Coming from outside the show, Coto writes Archer as the gritty character he needs to be for the story to work, even if Coto’s scripts (particularly Azati Prime and The Council) seem to suggest that this is not sustainable in the long term. It is no wonder that Coto was the big fan of “Archer dies at the end of season three” idea, because I think it sums up why he became one of the season’s stronger writers (Chosen Realm aside); Coto respects the Xindi arc as necessary, but only so much as it brings you back to traditional Star Trek values. Azati Prime is the episode that really suggests Archer might have to die to redeem the franchise, and The Council alludes to it with the death of Degra to redeem the Xindi.

      • Fascinating stuff.

        How about a Captain with a multiple personality diagnosis? A franchise first.

      • Isn’t the old rumour (unsubstantiated, as far as I can tell) that Mulgrew argued Janeway was bipolar? It’s not multiple personality, but it’s perhaps the same idea.

        (I’d contend Janeway was also at least three different characters; the weird “we’ve no idea what we’re writing” mess of the first two seasons, giving way to Jeri Taylor’s Mary Sue, morphing into Brannon Braga’s “Janeway is probably not all that healthy, psychologically speaking.” Those are, of course, overly crass summaries, but I think S1-S2 Janeway is distinct from S3-S4 Janeway, and S5-S7 Janeway. Although S1-S2 Janeway suffers from the chaos behind the scenes, and the fact that Taylor and Piller seem to have different ideas for the character.)

  3. Another excellent informative review. This was the first Star Trek episode I ever saw. I guess it’s a good thing that the next on I saw was twilight.

  4. I believe Braga actually said this was his attempt to do Threshold “right”. It’s even more amusing that Threshold is essentially “Genesis” in TNG, another horrible episode. So it’s sort of a copy of a copy. Braga tried three times to make this idea work and failed each time. Geesh…

    “On an ethical level, Archer is essentially preserving a biological weapon. It is tempting to think of the virus as the last relic of a dead world, but that does not mean it deserves to be preserved. Would atom bombs or smallpox deserve to be preserved if mankind came to an end? It is sad that an entire race died, but that does not make the virus any less abhorrent. It is an agent that infects the host and changes them against their will. devolved!Archer had no real memory of Enterprise, and only the faintest sense of his original self. That is truly horrific.”

    Also didn’t Archer let an entire species go extinct because “evolution wants it to happen” in the first season? I can’t take the character speaking against genocide then at all seriously in light of that (also can’t take his emotional speech at the end of Observer Effect seriously either, even if its a good episode, but I’m getting ahead of myself).

    • “It is amazing to think that the Borg have never weaponised their nanoprobes in such a fashion, because that would be horrific and unsettling and brilliant. ”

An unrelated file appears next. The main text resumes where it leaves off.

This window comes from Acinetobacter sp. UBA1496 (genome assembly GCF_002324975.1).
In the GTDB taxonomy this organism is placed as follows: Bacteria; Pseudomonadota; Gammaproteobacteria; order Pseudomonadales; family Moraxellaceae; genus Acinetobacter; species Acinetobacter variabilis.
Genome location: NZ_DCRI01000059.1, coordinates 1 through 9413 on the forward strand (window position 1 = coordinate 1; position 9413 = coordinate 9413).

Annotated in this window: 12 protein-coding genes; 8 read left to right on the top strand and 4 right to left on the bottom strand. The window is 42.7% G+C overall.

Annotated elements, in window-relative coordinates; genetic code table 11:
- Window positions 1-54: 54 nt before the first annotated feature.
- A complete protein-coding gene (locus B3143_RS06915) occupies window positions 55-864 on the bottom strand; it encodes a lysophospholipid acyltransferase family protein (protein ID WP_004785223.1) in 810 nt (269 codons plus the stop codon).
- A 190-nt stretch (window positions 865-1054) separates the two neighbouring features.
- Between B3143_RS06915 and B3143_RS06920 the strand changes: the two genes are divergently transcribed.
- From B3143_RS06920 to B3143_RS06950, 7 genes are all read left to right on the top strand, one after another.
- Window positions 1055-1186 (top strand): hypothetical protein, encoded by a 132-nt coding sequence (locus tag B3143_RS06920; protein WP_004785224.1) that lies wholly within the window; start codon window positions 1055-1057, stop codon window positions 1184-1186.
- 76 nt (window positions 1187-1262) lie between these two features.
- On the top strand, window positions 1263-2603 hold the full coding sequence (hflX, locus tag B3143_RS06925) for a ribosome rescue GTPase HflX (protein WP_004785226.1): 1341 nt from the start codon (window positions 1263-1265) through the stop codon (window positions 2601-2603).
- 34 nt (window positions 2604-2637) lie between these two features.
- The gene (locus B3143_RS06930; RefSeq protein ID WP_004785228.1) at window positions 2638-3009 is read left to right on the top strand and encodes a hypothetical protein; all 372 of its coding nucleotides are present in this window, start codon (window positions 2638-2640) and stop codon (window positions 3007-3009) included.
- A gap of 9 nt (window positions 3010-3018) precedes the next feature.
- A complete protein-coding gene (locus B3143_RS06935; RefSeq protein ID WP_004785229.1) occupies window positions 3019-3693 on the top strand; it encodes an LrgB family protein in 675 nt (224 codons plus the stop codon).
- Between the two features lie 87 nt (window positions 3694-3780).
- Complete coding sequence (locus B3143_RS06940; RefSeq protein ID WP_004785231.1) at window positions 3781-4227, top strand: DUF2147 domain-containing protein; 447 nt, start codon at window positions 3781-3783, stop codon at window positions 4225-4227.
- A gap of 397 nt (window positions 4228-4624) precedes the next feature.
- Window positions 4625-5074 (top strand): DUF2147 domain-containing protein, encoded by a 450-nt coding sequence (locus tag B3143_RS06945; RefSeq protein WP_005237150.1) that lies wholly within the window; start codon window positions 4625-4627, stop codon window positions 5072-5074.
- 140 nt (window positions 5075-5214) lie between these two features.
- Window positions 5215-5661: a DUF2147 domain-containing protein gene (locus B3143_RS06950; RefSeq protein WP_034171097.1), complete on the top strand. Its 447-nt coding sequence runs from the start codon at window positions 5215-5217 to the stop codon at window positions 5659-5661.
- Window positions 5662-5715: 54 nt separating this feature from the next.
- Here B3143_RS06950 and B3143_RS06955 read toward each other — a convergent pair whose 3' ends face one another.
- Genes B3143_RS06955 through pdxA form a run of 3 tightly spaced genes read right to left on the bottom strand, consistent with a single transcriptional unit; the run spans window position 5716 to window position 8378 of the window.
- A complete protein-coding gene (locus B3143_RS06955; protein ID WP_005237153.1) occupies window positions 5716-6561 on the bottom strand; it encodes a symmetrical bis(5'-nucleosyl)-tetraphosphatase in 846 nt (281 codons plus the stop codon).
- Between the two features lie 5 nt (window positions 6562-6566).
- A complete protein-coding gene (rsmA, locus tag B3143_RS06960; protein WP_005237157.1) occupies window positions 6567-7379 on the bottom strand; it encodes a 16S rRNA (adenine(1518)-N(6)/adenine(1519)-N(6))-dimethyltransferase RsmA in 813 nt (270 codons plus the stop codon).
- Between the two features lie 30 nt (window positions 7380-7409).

I just noticed this. There’s a VOY episode where the Borg actually plan to do this, but don’t because…reasons?

      • Was this the one where they were too busy putting heads on spikes, or was that another one?

        Ah, Voyager Borg episodes.

      • Apparently its the “Dark Frontier” episode. They kidnap Seven to program it (why they need her, who knows) but I guess just give up on the idea after the episode.

      • Cheers!

    • Well, as I said in one of the comments, there are fifty shades of Archer, depending on who is writing him. Much like Janeway. Neither character found a voice as definitive as Kirk, Picard or Sisko.

      • I actually like Janeway and Archer at times, but overall they’re just not well written, my least favorite captains, but I don’t even like Kirk that much either outside Wrath of Khan.

      • I think Kirk coasts through TOS based on Shatner’s raw charisma. To be fair, I think that’s true of a lot of the TOS cast, who aren’t really defined until The Search for Spock, but are just insanely likeable as background players. (You could make a similar case about sections of the TNG cast in the first three or four seasons, particularly Geordi.)

  5. Everyone’s heard of Chekov’s Gun, but in this episode we get Chekov’s Peach!

  6. By chance I saw Genesis for the first time just a few hours before this episode. Genesis definitely was better in terms of the ‘body horror’ concept. And dear lord, Archer’s decision to keep a biological weapon onboard the ship in the middle of space where waves are distorting ordinary objects every few hours…if Enterprise had DS9’s moral courage, I think Phlox would have made an official objection in the ship’s log.

    • I think the ending was very clearly Bormanis going “but Star Trek is about loving new lifeforms, so Archer can’t kill it”, without actually thinking the idea through beyond its superficial “Star-Trek-y-ness.”